Hawaiian Governor David Ige and the Thirty Meter Telescope International Observatory have announced that construction of the Thirty Meter Telescope will begin the week of July 15th.
Four years after protests halted construction of the Thirty Meter Telescope atop Mauna Kea, Hawai‘i, Governor David Ige has announced that construction will resume. The Mauna Kea Access Road, where protests took place in 2015, will be closed beginning July 15th, but it’s not yet clear when construction itself will restart.
The megatelescope completed its design and development phase in 2009, but legal challenges from Native Hawaiian activists — who treasure Mauna Kea for cultural and religious reasons — have hounded the telescope. Thirteen telescope domes now dot the top of Mauna Kea, taking advantage of the clear seeing at 13,796 feet (4,205 m) above the Pacific Ocean. Some Hawaiians remain concerned that building another telescope — and a monster one at that — would disturb the shrines, altars, and other sacred sites on the dormant volcano. Their concerns extend to the environment as well.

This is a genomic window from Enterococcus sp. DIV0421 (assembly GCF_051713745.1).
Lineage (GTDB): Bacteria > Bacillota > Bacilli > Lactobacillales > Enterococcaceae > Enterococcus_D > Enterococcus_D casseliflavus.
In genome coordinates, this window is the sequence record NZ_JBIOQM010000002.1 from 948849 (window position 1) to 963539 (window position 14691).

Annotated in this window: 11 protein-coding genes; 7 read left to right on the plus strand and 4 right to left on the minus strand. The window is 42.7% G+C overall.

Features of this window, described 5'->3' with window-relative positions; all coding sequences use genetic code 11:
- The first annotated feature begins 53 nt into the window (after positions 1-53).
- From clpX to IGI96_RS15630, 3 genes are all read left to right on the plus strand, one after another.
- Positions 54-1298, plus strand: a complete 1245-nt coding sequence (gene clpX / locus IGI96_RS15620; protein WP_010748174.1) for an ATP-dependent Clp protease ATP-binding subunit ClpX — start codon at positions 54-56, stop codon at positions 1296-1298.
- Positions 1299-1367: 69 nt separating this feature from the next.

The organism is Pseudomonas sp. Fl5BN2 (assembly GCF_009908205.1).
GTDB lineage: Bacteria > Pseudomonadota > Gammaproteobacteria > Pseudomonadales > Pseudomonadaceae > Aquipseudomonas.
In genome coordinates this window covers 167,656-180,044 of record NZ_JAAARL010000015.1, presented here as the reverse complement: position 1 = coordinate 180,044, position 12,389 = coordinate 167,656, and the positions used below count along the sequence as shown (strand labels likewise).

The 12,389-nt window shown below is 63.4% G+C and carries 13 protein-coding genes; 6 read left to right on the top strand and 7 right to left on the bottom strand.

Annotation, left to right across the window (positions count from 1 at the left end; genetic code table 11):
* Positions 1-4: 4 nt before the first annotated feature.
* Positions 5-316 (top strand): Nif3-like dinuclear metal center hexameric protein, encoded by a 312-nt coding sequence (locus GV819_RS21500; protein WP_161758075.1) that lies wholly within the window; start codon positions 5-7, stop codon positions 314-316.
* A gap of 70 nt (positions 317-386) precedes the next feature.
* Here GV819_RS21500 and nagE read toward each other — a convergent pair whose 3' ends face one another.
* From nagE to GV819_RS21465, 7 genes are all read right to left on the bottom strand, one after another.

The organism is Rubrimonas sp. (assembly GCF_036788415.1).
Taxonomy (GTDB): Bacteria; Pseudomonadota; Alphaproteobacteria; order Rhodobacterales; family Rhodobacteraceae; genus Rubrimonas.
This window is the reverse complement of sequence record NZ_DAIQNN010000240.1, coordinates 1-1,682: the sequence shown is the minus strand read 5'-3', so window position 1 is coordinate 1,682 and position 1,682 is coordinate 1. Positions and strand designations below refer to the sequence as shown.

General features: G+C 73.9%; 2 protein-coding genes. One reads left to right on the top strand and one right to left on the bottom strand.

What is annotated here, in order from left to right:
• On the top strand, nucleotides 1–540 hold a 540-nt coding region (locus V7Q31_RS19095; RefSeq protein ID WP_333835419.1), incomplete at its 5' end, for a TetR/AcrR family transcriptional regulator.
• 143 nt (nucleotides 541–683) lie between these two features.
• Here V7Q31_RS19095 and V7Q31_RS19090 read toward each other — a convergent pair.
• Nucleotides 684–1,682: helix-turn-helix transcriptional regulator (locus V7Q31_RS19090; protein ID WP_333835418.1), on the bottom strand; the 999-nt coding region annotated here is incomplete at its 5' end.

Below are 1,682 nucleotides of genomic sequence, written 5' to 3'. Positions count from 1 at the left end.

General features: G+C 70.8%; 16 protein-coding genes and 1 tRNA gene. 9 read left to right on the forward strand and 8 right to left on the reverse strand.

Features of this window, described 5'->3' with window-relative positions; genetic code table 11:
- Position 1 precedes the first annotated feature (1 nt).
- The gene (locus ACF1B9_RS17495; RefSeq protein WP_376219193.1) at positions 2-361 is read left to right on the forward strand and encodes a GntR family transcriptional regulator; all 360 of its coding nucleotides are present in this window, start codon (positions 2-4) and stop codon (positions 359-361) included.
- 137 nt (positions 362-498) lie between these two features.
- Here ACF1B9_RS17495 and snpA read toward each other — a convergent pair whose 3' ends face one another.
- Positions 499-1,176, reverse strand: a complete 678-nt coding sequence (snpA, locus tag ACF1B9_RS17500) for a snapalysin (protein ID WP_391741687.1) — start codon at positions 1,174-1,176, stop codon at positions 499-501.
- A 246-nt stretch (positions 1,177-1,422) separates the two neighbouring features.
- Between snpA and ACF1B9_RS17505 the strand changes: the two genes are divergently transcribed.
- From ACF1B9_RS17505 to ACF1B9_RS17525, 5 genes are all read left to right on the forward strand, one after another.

The new agreement that is now allowing TMT’s construction to proceed includes specifications that three existing telescopes will be decommissioned and removed from the summit, and another two facilities must be removed by 2033. The plan also puts a number of environmental protections in place. (Read the full story about the agreement here.)
However, while a majority of Hawaiians appear to support the telescope and its construction (a 2018 newspaper poll showed that 77% of respondents support the TMT), some activists remain firmly opposed. The same day as Ige’s announcement, the Mauna Kea Anaina Hou organization filed a fresh lawsuit and the Hawaii Unity and Liberation Institute issued a statement that they would “forever fight the TMT,” but that they “stand firm in Kapu Aloha – peace and nonviolence.”
On behalf of the TMT, Board of Governors chair Henry Yang says, “We have learned much over the last 10-plus years on the unique importance of Maunakea to all, and we remain committed to being good stewards on the mountain and inclusive of the Hawaiian community. . . . We acknowledge those who disagree with our project and express our respect for their views.”